- Raising the Bar: Sean Enright
Sean Enright's plan was simple: Flee the suburbs, head to town and create one of the best craft-cocktail bars in Pittsburgh.
After a year of running Sewickley's Andora restaurant, Enright was hired as general manager at Spoon in East Liberty last month. Since then, he's fashioned an innovative new craft-cocktail menu with bar manager Heather Perkins ... and inspired a few other local bartenders to leave their old homes.
Allie Contreras, who quit Embury in May, recently "heard it through the grapevine" that Enright was back in town and decided to sign on.
"Everybody loves Sean -- that's why they want to work with him," says Contreras.
Indeed, she's been joined at Spoon by Eleven bartender Joe Matthews and Rob Ricci, a distiller for Boyd & Blair and bartender at Park Bruges.
Enright swears he didn't set out to raid other establishments of their talent.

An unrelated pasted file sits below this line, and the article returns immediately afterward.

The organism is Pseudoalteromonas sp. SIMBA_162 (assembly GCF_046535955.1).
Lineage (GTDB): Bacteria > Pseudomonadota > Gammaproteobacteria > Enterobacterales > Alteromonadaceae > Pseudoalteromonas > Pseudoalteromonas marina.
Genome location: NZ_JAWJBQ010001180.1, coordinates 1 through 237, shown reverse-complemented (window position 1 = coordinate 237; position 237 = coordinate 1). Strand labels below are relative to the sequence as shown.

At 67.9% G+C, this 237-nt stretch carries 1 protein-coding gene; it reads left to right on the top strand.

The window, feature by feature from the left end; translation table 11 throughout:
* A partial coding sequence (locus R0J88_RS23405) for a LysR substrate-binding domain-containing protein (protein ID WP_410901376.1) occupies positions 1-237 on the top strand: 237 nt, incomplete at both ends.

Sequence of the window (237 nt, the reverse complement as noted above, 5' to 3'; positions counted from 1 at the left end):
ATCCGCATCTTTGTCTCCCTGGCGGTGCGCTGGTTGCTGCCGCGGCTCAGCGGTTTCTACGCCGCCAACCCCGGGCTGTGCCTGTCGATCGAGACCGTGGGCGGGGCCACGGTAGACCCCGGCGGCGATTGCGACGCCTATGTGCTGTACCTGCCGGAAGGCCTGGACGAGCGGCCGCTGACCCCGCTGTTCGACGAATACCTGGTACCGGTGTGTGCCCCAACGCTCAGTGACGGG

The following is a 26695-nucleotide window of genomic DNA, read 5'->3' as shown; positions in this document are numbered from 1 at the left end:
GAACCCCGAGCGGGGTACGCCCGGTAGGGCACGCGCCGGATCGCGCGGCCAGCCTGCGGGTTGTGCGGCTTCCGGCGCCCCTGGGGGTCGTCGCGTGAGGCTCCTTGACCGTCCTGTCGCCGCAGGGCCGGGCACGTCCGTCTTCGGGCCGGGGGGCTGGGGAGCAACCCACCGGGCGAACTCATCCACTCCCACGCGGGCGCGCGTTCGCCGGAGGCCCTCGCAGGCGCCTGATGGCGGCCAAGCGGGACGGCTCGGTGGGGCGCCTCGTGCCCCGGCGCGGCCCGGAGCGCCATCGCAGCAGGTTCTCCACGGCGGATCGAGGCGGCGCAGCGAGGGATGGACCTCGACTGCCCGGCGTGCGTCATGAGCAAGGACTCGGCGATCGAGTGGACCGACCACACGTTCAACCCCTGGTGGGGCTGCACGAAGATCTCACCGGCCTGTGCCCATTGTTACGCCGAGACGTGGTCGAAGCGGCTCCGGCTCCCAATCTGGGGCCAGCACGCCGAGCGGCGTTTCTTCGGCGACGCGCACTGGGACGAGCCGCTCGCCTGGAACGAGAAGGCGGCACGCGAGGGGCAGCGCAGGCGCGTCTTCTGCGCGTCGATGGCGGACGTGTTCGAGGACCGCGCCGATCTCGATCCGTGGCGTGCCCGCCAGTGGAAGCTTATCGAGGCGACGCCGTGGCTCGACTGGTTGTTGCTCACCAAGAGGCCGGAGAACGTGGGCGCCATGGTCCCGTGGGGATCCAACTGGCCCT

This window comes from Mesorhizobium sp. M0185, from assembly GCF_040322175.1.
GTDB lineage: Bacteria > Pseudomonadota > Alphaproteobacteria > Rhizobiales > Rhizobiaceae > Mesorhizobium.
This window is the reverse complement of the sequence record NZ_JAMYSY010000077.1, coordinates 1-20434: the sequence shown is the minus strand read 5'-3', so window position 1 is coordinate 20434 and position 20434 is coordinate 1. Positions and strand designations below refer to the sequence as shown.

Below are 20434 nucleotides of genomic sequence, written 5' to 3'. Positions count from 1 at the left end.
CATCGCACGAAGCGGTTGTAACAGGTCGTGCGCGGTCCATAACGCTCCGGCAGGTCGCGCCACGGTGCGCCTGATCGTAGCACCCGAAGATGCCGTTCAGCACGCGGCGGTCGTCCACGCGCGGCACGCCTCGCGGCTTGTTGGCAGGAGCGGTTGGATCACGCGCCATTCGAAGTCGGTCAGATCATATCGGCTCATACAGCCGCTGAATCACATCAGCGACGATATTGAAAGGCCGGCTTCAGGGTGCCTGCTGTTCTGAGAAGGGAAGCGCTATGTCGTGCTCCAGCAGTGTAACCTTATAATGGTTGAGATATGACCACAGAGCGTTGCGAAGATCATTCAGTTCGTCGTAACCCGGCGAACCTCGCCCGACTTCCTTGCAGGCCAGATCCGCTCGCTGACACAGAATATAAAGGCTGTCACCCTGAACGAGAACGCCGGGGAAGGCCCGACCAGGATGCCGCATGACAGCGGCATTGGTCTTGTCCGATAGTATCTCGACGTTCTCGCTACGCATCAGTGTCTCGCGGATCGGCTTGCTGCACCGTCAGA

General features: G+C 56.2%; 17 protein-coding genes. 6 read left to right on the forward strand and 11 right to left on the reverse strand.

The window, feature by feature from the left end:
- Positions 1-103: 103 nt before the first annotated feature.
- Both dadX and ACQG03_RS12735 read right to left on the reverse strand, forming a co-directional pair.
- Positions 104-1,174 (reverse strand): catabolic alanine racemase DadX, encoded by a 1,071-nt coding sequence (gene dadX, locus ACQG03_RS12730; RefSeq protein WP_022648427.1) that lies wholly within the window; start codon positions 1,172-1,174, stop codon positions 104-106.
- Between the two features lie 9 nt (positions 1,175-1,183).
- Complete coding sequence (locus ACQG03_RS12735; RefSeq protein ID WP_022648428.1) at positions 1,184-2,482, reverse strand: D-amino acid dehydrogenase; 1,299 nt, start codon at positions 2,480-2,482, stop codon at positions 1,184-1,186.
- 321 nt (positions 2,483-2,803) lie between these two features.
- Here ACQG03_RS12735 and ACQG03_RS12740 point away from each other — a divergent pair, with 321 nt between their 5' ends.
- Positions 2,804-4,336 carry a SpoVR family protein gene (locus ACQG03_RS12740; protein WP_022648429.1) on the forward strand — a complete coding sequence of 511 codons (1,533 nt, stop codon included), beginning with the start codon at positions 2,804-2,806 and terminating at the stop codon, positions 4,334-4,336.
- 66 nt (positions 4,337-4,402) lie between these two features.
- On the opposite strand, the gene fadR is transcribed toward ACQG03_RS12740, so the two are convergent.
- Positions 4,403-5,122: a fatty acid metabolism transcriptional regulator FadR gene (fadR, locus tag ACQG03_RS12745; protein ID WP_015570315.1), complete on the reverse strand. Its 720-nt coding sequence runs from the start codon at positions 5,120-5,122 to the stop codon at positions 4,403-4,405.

"I'd like to think I was nefarious enough to be able to poach people" from other bars, says Enright. But the new talents "have come to me."
Enright is a familiar name in the Pittsburgh cocktail/restaurant scene. He's served as wine director for several restaurants, including Eleven, Casbah and Soba, and trained with craft-cocktail veteran Fred Sarkis during his stint at Embury.
Spoon's new drink menu is organized under a handful of categories -- "Invigorating," "Intoxicating" and "Communal"; Enright says it's a playful attempt to mimic wine lists that group wines into categories like "bold" or "full-bodied." As a good introduction to the menu, try "Vancouver in a Glass" ($10), an urbane sibling of the "Rusty Nail": 2 oz. Famous Grouse; ½ oz. Tupelo honey; ½ oz. lemon juice; ½ oz. ginger syrup; and a splash of smoky Laphroaig floating on top.
If all goes as planned, Enright says, Spoon will compete with Embury and Salt of the Earth as the place to grab quality craft cocktails in the city. But he jokes that he may have to steal "the Salt girls from [Kevin Sousa]" if he gets the chance.